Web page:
Please note: You will receive an invoice which includes instructions for payment. Payments must be received at least two weeks prior to the class date to secure your registration. Cancellations must also be received at least two weeks prior to be eligible for a refund.

How to Conduct a Forage Fish Survey

  • Thursday, October 26, 2023
  • 9:00 AM - 4:30 PM (PDT)
  • Lacey Community Center - 6729 Pacific Ave SE, Olympia, WA 98503
  • 0


This 1-day training will demonstrate the Department of Fish and Wildlife’s methods for conducting beach surveys and processing samples for Surf Smelt and Sand Lance spawn.  The training will include a classroom component with a presentation and hands-on demonstration of lab techniques. It will also include a field component with a demonstration and time to practice field collection and sample processing. The training is specifically designed for biologists who need to conduct forage fish surveys for regulatory purposes, such as to comply with the conditions of a WDFW, DNR, or ACoE permit. At the conclusion of training, participants will have knowledge of forage fish survey techniques and reporting requirements. (6 AICP CM Credits/CEP Points)


Lunch will be provided.

Please reach out to Sara Brostrom ( if you require an accommodation for this training (audio, visual, mobility, or other). Additionally, we can offer a couple of scholarships to cover the registration fees. Please reach out to Sara Brostrom ( if you need a scholarship in order to participate in the training after you register.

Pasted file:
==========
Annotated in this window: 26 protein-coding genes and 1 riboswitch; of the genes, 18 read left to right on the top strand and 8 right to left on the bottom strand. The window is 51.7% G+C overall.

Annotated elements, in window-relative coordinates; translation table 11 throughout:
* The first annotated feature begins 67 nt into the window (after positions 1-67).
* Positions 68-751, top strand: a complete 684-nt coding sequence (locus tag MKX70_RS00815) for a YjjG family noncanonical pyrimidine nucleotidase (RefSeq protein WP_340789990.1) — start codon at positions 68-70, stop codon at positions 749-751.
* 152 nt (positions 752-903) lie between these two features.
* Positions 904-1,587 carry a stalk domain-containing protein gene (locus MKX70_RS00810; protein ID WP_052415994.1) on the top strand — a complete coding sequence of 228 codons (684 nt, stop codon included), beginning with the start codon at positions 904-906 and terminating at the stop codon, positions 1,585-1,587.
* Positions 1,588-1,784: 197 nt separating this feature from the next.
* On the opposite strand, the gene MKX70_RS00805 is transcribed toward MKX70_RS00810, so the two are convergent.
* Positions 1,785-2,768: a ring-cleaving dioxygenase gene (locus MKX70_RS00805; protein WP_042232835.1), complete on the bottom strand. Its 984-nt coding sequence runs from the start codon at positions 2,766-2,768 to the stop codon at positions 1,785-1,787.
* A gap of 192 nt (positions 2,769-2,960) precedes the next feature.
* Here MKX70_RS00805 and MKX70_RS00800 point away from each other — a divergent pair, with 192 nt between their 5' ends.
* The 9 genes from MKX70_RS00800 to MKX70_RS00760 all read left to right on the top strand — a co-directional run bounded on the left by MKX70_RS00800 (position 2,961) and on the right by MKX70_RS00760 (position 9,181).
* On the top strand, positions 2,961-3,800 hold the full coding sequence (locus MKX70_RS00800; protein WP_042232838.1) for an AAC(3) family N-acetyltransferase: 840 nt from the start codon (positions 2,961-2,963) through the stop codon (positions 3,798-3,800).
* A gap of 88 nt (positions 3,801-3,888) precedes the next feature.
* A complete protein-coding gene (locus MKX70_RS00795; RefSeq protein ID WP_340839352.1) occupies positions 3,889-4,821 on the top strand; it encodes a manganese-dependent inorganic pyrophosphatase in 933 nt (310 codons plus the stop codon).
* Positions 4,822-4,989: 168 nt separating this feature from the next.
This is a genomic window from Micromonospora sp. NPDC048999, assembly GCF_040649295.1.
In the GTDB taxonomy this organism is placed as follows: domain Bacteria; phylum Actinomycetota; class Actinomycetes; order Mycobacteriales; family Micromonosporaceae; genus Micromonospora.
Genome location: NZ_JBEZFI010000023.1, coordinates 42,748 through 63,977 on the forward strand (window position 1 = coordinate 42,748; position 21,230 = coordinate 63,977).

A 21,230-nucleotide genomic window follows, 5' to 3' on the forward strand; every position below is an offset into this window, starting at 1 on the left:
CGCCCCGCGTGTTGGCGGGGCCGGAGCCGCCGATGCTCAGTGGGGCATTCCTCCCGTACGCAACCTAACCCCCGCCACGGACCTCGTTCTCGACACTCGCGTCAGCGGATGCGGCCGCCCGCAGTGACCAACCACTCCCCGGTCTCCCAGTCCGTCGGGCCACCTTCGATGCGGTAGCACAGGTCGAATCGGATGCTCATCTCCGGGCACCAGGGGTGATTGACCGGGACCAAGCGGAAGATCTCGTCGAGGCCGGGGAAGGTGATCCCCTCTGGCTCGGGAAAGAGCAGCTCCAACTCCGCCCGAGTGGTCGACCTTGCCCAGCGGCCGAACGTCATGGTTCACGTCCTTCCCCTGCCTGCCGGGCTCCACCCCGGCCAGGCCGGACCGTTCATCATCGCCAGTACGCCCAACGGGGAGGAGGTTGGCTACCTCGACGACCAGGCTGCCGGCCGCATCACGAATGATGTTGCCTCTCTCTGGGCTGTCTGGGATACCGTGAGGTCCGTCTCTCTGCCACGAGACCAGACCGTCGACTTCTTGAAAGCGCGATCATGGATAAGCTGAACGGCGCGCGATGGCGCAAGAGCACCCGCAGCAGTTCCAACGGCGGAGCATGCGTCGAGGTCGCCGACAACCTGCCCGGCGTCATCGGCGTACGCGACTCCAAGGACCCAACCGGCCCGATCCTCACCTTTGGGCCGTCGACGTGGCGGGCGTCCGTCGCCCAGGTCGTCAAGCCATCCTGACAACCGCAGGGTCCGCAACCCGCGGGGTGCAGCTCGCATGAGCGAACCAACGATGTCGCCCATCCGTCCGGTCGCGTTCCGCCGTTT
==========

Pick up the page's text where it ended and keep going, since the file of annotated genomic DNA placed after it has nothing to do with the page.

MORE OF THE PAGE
Wendel Raymond is a research scientist with Washington Department of Fish & Wildlife Habitat Science Team. Wendel joined the team in mid-February and will be working on a variety of nearshore projects including forage fish spawn surveys. Wendel earned his PhD in 2020 from University of Alaska Fairbanks where is studied subsistence harvest of sea otters and sea otter effects in seagrass communities in southeast Alaska. Since moving to Washington in late 2020, Wendel has been a research scientist at University of Washington where he has worked on a variety of projects including assessing the impact of the 2021 heatwave on co-managed shellfish, helped develop the new floating kelp bed area vital sign indicator for Puget Sound Partnership, and lead a watershed and algae monitoring program on San Juan Island. Wendel is excited to apply his experience and expertise to the Habitat Program’s mission through research and collaboration within and outside the agency.

Washington State Department of Ecology 


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